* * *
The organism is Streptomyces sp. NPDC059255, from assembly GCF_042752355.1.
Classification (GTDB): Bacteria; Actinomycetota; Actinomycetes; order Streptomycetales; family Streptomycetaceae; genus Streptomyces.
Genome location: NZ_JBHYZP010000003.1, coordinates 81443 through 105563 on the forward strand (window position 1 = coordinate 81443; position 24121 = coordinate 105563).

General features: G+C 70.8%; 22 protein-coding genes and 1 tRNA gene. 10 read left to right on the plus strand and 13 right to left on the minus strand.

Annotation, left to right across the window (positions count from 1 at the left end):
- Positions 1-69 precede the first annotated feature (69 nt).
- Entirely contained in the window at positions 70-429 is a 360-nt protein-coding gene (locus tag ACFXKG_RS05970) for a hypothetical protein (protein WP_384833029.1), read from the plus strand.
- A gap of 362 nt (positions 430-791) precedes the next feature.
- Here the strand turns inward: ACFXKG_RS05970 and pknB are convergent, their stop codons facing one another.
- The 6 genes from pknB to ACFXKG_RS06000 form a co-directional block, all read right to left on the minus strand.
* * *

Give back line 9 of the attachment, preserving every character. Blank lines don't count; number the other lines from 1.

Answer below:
- Here the strand turns inward: ACFXKG_RS05970 and pknB are convergent, their stop codons facing one another.